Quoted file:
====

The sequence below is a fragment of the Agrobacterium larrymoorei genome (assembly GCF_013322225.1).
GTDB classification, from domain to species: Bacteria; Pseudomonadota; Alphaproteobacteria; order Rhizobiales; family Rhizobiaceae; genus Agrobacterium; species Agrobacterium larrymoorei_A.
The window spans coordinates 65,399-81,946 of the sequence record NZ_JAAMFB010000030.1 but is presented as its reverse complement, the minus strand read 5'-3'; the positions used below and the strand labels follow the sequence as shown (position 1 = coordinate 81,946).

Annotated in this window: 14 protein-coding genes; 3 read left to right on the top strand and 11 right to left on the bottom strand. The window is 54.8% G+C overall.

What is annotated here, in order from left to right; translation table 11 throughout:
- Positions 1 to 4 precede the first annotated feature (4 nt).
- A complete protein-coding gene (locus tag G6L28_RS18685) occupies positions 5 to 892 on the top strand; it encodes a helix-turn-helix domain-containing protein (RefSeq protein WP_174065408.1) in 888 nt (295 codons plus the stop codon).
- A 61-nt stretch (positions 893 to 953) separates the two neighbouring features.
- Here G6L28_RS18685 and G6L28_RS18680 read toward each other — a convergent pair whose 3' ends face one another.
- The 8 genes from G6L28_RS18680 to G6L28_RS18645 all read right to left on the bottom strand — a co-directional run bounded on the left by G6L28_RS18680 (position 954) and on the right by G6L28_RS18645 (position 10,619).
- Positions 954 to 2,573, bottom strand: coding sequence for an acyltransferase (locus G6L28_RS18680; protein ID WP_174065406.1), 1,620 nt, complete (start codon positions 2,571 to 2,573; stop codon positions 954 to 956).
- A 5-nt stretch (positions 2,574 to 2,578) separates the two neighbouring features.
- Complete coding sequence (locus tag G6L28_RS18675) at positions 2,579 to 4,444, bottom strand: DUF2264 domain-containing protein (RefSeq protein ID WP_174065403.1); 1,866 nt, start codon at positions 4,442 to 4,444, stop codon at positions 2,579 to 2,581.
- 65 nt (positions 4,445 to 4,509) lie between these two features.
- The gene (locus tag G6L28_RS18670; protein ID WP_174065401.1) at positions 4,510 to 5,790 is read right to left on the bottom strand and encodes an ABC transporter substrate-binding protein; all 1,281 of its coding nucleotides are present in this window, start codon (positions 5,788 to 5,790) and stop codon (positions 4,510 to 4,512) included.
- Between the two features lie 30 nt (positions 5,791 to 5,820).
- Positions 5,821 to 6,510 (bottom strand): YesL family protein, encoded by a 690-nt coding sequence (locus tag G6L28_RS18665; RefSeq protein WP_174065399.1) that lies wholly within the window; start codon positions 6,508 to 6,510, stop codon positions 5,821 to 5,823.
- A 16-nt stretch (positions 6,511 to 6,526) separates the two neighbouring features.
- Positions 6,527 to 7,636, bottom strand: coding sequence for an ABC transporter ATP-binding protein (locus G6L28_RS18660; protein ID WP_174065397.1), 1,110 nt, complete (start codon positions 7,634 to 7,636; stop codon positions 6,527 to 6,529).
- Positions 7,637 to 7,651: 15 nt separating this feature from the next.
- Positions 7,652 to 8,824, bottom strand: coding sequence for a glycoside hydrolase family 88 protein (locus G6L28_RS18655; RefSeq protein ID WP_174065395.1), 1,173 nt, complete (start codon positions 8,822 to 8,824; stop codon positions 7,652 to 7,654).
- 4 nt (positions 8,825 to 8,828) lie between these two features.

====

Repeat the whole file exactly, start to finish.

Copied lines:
The sequence below is a fragment of the Agrobacterium larrymoorei genome (assembly GCF_013322225.1).
GTDB classification, from domain to species: Bacteria; Pseudomonadota; Alphaproteobacteria; order Rhizobiales; family Rhizobiaceae; genus Agrobacterium; species Agrobacterium larrymoorei_A.
The window spans coordinates 65,399-81,946 of the sequence record NZ_JAAMFB010000030.1 but is presented as its reverse complement, the minus strand read 5'-3'; the positions used below and the strand labels follow the sequence as shown (position 1 = coordinate 81,946).

Annotated in this window: 14 protein-coding genes; 3 read left to right on the top strand and 11 right to left on the bottom strand. The window is 54.8% G+C overall.

What is annotated here, in order from left to right; translation table 11 throughout:
- Positions 1 to 4 precede the first annotated feature (4 nt).
- A complete protein-coding gene (locus tag G6L28_RS18685) occupies positions 5 to 892 on the top strand; it encodes a helix-turn-helix domain-containing protein (RefSeq protein WP_174065408.1) in 888 nt (295 codons plus the stop codon).
- A 61-nt stretch (positions 893 to 953) separates the two neighbouring features.
- Here G6L28_RS18685 and G6L28_RS18680 read toward each other — a convergent pair whose 3' ends face one another.
- The 8 genes from G6L28_RS18680 to G6L28_RS18645 all read right to left on the bottom strand — a co-directional run bounded on the left by G6L28_RS18680 (position 954) and on the right by G6L28_RS18645 (position 10,619).
- Positions 954 to 2,573, bottom strand: coding sequence for an acyltransferase (locus G6L28_RS18680; protein ID WP_174065406.1), 1,620 nt, complete (start codon positions 2,571 to 2,573; stop codon positions 954 to 956).
- A 5-nt stretch (positions 2,574 to 2,578) separates the two neighbouring features.
- Complete coding sequence (locus tag G6L28_RS18675) at positions 2,579 to 4,444, bottom strand: DUF2264 domain-containing protein (RefSeq protein ID WP_174065403.1); 1,866 nt, start codon at positions 4,442 to 4,444, stop codon at positions 2,579 to 2,581.
- 65 nt (positions 4,445 to 4,509) lie between these two features.
- The gene (locus tag G6L28_RS18670; protein ID WP_174065401.1) at positions 4,510 to 5,790 is read right to left on the bottom strand and encodes an ABC transporter substrate-binding protein; all 1,281 of its coding nucleotides are present in this window, start codon (positions 5,788 to 5,790) and stop codon (positions 4,510 to 4,512) included.
- Between the two features lie 30 nt (positions 5,791 to 5,820).
- Positions 5,821 to 6,510 (bottom strand): YesL family protein, encoded by a 690-nt coding sequence (locus tag G6L28_RS18665; RefSeq protein WP_174065399.1) that lies wholly within the window; start codon positions 6,508 to 6,510, stop codon positions 5,821 to 5,823.
- A 16-nt stretch (positions 6,511 to 6,526) separates the two neighbouring features.
- Positions 6,527 to 7,636, bottom strand: coding sequence for an ABC transporter ATP-binding protein (locus G6L28_RS18660; protein ID WP_174065397.1), 1,110 nt, complete (start codon positions 7,634 to 7,636; stop codon positions 6,527 to 6,529).
- Positions 7,637 to 7,651: 15 nt separating this feature from the next.
- Positions 7,652 to 8,824, bottom strand: coding sequence for a glycoside hydrolase family 88 protein (locus G6L28_RS18655; RefSeq protein ID WP_174065395.1), 1,173 nt, complete (start codon positions 8,822 to 8,824; stop codon positions 7,652 to 7,654).
- 4 nt (positions 8,825 to 8,828) lie between these two features.